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Snipes are real, and really hard to shoot

October 23, 2011 at 02:41 PM

The State Journal-Register

We country boys with sunburned necks waited with great anticipation for just one opportunity to take an unsuspecting city kid on a snipe hunt. We spent hours sitting in the hay mow, planning how we would lure a gullible greenhorn into the woods with a gunny sack and convince him or her that snipes would walk into the sack as long as they kept whistling.

Realization of that lofty goal wasn’t as easy as it sounded. First off, we didn’t know any city kids. Even those who lived in La Harpe weren’t gen-u-ine city kids. Most of them knew what snipe hunting was all about. If they didn’t, somebody’s sister would spill the beans before the gunny sack was unfolded.

To make matters worse, a lot of us lived at the end of gravel roads. No city slicker was ever going to show up unless he or she was already too befuddled to get back to the hard road. The mere suggestion of a snipe hunt might have tipped their fragile mental balance.

It was several years before I realized that the common snipe is a real bird, and that people do go snipe hunting. A common snipe looks like a scaled-down woodcock. It has a long bill, and like woodcocks, snipes are migratory birds that feed in wetland areas or along creek banks.

While there are resident snipes in this area, there are more of them when the nights get cold north of here and the birds start moving south. Snipes fly at night and feed during the day. A spot that didn’t hold any birds yesterday might be productive just before a cold front arrives.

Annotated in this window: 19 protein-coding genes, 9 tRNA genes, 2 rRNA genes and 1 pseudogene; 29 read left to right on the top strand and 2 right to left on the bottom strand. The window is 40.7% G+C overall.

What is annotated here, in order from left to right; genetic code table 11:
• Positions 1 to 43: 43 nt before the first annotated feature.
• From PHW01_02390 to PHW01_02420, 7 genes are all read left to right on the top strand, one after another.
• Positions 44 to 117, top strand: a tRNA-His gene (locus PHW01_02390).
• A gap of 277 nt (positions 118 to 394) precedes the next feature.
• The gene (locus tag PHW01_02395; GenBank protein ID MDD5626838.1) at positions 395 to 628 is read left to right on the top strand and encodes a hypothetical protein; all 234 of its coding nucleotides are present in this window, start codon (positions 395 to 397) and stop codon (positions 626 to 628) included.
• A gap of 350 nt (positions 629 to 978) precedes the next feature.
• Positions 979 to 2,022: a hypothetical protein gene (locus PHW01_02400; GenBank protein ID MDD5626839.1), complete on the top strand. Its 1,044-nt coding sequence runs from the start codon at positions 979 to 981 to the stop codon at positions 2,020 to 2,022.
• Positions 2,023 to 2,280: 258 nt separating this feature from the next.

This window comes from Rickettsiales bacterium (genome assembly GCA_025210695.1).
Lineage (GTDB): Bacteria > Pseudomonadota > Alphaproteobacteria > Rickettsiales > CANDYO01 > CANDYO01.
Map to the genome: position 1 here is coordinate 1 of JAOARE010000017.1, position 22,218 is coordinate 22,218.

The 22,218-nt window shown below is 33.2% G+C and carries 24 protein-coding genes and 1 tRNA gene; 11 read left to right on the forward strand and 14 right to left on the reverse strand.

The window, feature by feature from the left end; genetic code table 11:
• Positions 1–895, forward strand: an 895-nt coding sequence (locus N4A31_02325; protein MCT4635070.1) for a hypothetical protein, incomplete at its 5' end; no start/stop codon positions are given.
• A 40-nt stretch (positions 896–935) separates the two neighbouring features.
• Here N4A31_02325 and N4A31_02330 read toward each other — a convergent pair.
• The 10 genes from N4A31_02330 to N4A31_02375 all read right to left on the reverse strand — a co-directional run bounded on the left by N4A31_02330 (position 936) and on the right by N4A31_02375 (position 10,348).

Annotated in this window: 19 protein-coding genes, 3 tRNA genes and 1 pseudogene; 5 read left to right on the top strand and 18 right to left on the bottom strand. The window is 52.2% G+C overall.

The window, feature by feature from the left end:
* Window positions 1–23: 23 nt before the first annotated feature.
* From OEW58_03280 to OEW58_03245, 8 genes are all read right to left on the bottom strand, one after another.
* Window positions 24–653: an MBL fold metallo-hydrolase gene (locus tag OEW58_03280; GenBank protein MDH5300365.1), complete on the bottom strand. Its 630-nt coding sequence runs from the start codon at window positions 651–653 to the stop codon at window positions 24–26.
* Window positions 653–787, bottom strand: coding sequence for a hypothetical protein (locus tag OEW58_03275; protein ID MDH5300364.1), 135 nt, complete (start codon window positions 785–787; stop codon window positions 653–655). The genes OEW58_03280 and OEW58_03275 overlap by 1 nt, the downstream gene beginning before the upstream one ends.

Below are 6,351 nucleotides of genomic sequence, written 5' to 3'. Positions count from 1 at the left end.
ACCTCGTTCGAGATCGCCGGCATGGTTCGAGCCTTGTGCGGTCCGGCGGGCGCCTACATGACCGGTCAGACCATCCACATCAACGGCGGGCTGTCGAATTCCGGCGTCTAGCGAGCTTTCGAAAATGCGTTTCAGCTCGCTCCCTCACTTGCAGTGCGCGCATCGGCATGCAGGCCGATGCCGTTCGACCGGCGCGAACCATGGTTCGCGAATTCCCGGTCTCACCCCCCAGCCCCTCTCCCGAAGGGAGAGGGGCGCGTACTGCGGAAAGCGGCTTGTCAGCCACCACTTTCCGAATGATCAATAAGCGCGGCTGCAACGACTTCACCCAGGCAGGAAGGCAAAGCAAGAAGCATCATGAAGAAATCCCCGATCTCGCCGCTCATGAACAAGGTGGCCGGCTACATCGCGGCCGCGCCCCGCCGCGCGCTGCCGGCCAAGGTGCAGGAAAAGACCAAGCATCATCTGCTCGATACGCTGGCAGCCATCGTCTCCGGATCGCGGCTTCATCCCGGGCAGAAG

Snipe season started Sept. 3 and continues through Dec. 18. It is a stiff challenge to your wing-shooting skills. The experts say put in the improved cylinder choke tube and use shells with 8 or 9 shot.

Snipes sit tight, flush close and then explode into the sky flying in what one experienced snipe hunter calls a zigzag pattern as they head for the trees.
Snipes are hard to hit. (The word sniper originally referred to skilled snipe shooter.) You aren’t going to get many long shots and even fewer straightaways.

Because snipes are migratory birds, get the HIP certification on your hunting license. It’s free, but it is required to hunt migratory birds.

The daily bag limit is eight birds. My experience is that you will be extraordinarily lucky to see eight snipes in a day ... maybe in a whole season. It is more likely that you and your dogs are going to be worn out before you find four. It’s important to remember that the dogs probably aren’t in hunting shape yet. They may get overheated before you do.

Snipe hunting in this neck of the woods is as tough as bird hunting gets. While I’d still leap at the chance to bamboozle an unsuspecting city kid, real snipe hunting is even harder.

Contact George Little at .(JavaScript must be enabled to view this email address).

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